Bacteria and Digestion
Name: Pamela S.
What bacteria is involved in
digestion? or in the digestion of indigestible food? For example Celery
is indigestible right?
Therefore bacteria eats it up rather than the
stomach digesting it, what kind or type of bacteria does that? and why?
Bacteria are indispensable for food digestion. In a
simplified view, food is degraded in the stomach by
acids, then the bile destroys fats, and bacteria in
the intestines degrade large biomolecules further into
smaller ones that can pass the intestinal surface.
Bacteria produce certain enzymes that can degrade
biomolecules that higher organisms don't produce. A
classical example are herbivores: they can only eat
grass because of their bacteria that can degrade it.
Or white ants that can eat wood because of the
bacteria they carry. We are just as dependent on our
native microflora in our gut.
Both Gram-positive and
Gram-negative bacteria are present in our intestines,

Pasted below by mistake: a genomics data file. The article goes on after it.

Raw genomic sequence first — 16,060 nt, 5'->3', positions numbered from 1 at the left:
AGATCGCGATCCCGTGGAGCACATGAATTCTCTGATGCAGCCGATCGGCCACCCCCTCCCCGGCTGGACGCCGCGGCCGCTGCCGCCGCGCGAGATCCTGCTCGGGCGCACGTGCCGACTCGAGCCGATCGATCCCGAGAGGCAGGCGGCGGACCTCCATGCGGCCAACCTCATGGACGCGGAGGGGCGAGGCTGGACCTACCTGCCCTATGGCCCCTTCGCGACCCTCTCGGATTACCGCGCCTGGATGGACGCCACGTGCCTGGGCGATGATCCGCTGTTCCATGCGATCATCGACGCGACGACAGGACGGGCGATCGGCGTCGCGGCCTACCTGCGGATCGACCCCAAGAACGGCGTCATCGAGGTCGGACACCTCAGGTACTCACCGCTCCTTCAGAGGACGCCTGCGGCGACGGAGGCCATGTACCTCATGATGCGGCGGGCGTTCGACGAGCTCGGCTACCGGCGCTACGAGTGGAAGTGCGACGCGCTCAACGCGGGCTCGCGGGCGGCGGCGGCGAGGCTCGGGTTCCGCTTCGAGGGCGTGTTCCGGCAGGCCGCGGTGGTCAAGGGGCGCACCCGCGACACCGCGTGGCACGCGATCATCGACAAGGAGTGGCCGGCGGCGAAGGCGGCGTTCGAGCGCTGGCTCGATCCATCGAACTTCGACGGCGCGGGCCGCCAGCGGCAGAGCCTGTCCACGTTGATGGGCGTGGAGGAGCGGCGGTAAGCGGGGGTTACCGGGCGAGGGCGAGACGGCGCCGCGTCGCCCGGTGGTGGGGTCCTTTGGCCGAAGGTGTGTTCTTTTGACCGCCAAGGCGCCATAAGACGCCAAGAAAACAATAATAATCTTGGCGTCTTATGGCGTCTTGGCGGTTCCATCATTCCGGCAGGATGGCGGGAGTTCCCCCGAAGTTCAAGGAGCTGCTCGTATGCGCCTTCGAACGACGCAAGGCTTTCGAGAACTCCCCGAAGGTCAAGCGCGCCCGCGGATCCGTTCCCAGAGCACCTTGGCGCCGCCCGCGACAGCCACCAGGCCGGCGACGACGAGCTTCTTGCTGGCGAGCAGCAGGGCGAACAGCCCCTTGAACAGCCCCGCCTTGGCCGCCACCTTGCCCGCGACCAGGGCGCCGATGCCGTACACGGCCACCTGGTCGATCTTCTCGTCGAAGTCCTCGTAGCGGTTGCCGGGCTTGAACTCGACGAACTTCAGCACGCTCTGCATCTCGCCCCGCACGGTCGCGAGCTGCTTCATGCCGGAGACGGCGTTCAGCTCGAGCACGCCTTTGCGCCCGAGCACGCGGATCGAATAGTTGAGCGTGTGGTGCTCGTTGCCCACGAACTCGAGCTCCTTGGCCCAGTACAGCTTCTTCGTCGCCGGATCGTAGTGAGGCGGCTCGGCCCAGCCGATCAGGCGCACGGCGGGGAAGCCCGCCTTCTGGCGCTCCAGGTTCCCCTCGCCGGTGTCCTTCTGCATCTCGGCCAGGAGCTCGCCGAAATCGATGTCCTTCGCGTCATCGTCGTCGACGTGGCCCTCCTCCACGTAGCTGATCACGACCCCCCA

and there are many kinds of bacteria present at the
same time. The bacteria florish on our food, but their
products are again food for us, so who is eating what?
Bacteria that live in a host and are beneficial to
that host, at the same time being fed by that host are
called commensals. If the bacteria would only be able
to live in that host, and the host would be completely
dependent on that kind of bacteria, it would be called
Actually humans don't contain the bacteria necessary to digest cellulose.
Cows and other ruminants do and therefore they can digest cellulose.
Interestingly, termites aren't able to digest cellulose either. They have a
symbiotic relationship with a bacterium that lives in their guts. The
bacteria get a source of food, and they break down the cellulose into
something that the termites can digest.
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Update: June 2012